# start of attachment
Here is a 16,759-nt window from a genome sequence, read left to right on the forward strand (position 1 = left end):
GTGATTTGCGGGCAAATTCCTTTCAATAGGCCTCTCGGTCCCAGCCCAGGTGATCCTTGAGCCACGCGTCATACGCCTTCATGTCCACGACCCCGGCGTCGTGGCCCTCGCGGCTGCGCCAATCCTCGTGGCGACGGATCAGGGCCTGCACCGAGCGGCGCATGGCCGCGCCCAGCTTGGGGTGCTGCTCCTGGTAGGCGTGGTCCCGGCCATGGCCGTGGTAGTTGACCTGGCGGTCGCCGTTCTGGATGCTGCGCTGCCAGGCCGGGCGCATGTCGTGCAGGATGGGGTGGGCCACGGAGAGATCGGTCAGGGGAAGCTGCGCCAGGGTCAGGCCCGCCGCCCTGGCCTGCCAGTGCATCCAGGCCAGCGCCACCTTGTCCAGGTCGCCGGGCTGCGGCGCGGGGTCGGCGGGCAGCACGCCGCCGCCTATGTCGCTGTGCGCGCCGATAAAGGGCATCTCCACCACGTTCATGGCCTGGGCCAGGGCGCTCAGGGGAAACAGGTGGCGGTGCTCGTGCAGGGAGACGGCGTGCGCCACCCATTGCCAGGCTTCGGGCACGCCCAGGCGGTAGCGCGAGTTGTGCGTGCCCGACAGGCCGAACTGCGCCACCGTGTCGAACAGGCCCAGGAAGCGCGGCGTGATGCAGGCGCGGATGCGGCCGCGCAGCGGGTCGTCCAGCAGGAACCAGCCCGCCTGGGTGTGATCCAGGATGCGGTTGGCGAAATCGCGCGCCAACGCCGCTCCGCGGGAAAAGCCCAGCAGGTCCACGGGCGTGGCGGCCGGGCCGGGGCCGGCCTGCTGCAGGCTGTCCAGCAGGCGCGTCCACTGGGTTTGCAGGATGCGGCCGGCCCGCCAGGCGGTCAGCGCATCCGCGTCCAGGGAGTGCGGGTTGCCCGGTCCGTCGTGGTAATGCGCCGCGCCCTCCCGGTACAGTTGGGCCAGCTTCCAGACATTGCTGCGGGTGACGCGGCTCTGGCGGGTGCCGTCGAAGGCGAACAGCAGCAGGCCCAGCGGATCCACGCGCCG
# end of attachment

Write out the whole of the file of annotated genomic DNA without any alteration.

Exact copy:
Here is a 16,759-nt window from a genome sequence, read left to right on the forward strand (position 1 = left end):
GTGATTTGCGGGCAAATTCCTTTCAATAGGCCTCTCGGTCCCAGCCCAGGTGATCCTTGAGCCACGCGTCATACGCCTTCATGTCCACGACCCCGGCGTCGTGGCCCTCGCGGCTGCGCCAATCCTCGTGGCGACGGATCAGGGCCTGCACCGAGCGGCGCATGGCCGCGCCCAGCTTGGGGTGCTGCTCCTGGTAGGCGTGGTCCCGGCCATGGCCGTGGTAGTTGACCTGGCGGTCGCCGTTCTGGATGCTGCGCTGCCAGGCCGGGCGCATGTCGTGCAGGATGGGGTGGGCCACGGAGAGATCGGTCAGGGGAAGCTGCGCCAGGGTCAGGCCCGCCGCCCTGGCCTGCCAGTGCATCCAGGCCAGCGCCACCTTGTCCAGGTCGCCGGGCTGCGGCGCGGGGTCGGCGGGCAGCACGCCGCCGCCTATGTCGCTGTGCGCGCCGATAAAGGGCATCTCCACCACGTTCATGGCCTGGGCCAGGGCGCTCAGGGGAAACAGGTGGCGGTGCTCGTGCAGGGAGACGGCGTGCGCCACCCATTGCCAGGCTTCGGGCACGCCCAGGCGGTAGCGCGAGTTGTGCGTGCCCGACAGGCCGAACTGCGCCACCGTGTCGAACAGGCCCAGGAAGCGCGGCGTGATGCAGGCGCGGATGCGGCCGCGCAGCGGGTCGTCCAGCAGGAACCAGCCCGCCTGGGTGTGATCCAGGATGCGGTTGGCGAAATCGCGCGCCAACGCCGCTCCGCGGGAAAAGCCCAGCAGGTCCACGGGCGTGGCGGCCGGGCCGGGGCCGGCCTGCTGCAGGCTGTCCAGCAGGCGCGTCCACTGGGTTTGCAGGATGCGGCCGGCCCGCCAGGCGGTCAGCGCATCCGCGTCCAGGGAGTGCGGGTTGCCCGGTCCGTCGTGGTAATGCGCCGCGCCCTCCCGGTACAGTTGGGCCAGCTTCCAGACATTGCTGCGGGTGACGCGGCTCTGGCGGGTGCCGTCGAAGGCGAACAGCAGCAGGCCCAGCGGATCCACGCGCCG